First, Do No Harm: Eat Less

I've only been in Greece 4 days, yet already I'm feeling bold enough to take a famous ancient Greek's words ("First, Do No Harm" Hippocrates, ca. 460 BC – ca. 370 BC) and morph them into my own.

"Eating less is the #1 thing Americans can do to improve their health,"

said Dr. Philippe Legrand, Chairman of France's Committee for Fatty Acid Dietary Recommendations, when I asked him to share one key takeaway I could bring back to Americans from the conference.

For a scientist who has dedicated his life to studying fats, I was prepared for him to launch into a nuanced discussion of fat composition in the diet. (Truth be told, I was also hoping he'd give me the green light to slather some butter onto my bread occasionally, which I noticed him doing at breakfast).

Why the recommendation to eat less? Chronic diseases, Legrand said, are strongly correlated with total energy (meaning how many total calories are consumed) and not really with the percent of total fats in the diet. "Only once energy is in balance, and excess is solved, then is fat composition of importance", he said.

I later strolled up to Dr. Ole Faergeman, former Chairman of the Danish Heart Association and a leading cardiologist in Europe. I repeated Legrand's statement and asked

"Is the primary concern if we can propose an 'order of priority' when it comes to America's national health crisis, simply consuming fewer calories?"

"He's absolutely right," Faergeman smiled.

First, eat less.

If you are wondering where to begin when it comes to your own list of diet or lifestyle challenges to tackle, many different lines of science presented at this conference seem to point to this simple but resounding statement: first, eat less.

While you can't control your genes, you can control how powerfully they exert themselves. The problem with excess eating (regardless of whether it's overconsumption of carbohydrates, fat, or protein) is that, aside from obesity, it also plays a role in turning up the volume of gene expression. On the flip-side, when you eat less, you begin to "down-regulate" the expression of certain genes.

Eating less reaps many more benefits that simply whittling your waistline. Dr. Despina Kominou reported that calorie restriction in humans has been shown to improve blood pressure, glucose, reduce inflammatory mediators, reduced oxidative stress, and even resolve metabolic syndrome in people.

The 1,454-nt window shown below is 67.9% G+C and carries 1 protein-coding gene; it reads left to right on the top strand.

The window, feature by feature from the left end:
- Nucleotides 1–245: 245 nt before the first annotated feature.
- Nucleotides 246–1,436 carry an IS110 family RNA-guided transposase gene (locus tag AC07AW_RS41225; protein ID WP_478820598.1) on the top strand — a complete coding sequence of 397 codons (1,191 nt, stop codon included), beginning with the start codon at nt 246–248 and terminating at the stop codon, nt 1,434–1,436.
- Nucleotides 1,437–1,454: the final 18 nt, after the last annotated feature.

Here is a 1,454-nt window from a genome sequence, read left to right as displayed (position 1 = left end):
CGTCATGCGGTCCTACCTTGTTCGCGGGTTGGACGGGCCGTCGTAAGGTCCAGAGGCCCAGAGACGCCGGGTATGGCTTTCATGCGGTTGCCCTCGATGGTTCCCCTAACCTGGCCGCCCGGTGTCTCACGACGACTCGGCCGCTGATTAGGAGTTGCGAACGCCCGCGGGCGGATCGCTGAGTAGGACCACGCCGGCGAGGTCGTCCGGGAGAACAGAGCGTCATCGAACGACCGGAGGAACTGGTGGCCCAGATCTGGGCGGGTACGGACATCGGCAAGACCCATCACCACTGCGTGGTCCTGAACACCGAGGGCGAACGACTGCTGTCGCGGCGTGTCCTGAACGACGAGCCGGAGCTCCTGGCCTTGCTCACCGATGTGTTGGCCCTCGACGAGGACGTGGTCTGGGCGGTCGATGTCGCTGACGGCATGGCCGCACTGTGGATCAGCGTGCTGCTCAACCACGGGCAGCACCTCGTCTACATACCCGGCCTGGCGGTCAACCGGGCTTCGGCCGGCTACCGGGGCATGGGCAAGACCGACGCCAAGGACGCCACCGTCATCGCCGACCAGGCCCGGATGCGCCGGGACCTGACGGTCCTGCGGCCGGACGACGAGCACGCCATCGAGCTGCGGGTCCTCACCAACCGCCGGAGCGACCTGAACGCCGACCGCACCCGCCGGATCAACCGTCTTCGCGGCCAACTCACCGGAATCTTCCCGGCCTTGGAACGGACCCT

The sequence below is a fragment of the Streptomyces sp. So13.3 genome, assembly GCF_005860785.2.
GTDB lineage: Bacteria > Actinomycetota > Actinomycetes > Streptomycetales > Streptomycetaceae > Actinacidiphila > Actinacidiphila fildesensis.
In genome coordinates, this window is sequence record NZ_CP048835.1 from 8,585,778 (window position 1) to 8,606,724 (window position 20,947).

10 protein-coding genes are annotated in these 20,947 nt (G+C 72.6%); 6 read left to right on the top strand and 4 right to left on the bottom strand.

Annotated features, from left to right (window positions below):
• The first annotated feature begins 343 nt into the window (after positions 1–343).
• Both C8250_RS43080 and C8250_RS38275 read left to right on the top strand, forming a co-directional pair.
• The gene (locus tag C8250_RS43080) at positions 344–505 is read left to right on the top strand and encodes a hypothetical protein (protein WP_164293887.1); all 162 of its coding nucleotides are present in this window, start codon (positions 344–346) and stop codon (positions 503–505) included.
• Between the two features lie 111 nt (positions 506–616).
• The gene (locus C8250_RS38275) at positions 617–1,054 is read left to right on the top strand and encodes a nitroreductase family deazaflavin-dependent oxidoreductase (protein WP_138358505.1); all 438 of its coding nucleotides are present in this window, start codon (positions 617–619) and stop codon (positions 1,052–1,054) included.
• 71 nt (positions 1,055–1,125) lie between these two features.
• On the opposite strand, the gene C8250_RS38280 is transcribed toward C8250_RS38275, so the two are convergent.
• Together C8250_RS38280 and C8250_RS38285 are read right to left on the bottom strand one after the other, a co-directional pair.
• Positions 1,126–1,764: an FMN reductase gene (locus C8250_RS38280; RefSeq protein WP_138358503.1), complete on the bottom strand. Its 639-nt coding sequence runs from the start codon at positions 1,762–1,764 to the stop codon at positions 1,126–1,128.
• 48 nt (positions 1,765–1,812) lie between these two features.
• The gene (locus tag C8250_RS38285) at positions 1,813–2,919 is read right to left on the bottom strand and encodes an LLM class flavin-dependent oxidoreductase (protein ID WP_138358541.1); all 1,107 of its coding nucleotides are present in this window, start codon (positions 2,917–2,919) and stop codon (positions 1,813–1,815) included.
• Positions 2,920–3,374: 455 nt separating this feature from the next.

"We have obese children who are aging faster because of the metabolic changes taking place", Kominou said.

So start simply, but start powerfully. Eat less. Here are some of my favorite easy tips for eating less naturally and with minimal effort:

  • Serve food on smaller plates (so you naturally reduce portions)
  • Eliminate liquid calories completely – drink water, coffee, or tea instead of soda and juice, and watch any calories you add.
  • Chew sugarless gum while preparing meals so you don't "sample" a few hundred extra calories.
  • Be sure your meals and snacks include some heart healthy fats and some protein to boost satiety and keep you fuller longer.
  • Keep a food journal so you can see EXACTLY what you're eating. (Research suggests that simply keeping a food log results in weight loss).  You can download a FREE food log on my website.

Marion Nestle has written often and powerfully about challenges in the American food system to create policies that truly promote the message of "eat less". The food industry doesn't like it. Lobbyists don't like it. So instead, things get watered down into a much softer encouragements to actually eat more: "Enjoy more fruits and vegetables", "Eat foods that are rich in fiber or calcium", or  "Choose lean cuts of meat" are three such examples. As long as the message is to eat more, everybody wins.  Everybody, that is, except you.

It's day three of the "Healthy Agriculture, Healthy Nutrition, Healthy People" conference (sponsored by Stonyfield) here in Greece, and when it comes to sifting through the science, and teasing out the best recommendations, here was perhaps the perfect summary of the day:

"A healthy appropriate (meaning right calorie) traditional Greek Style Diet, stress reduction and regular exercise may prove to be the most effective formula for health and longevity," said Athenian researcher Konstantinos Pavlou.

Sounds like something Hippocrates himself would have said.

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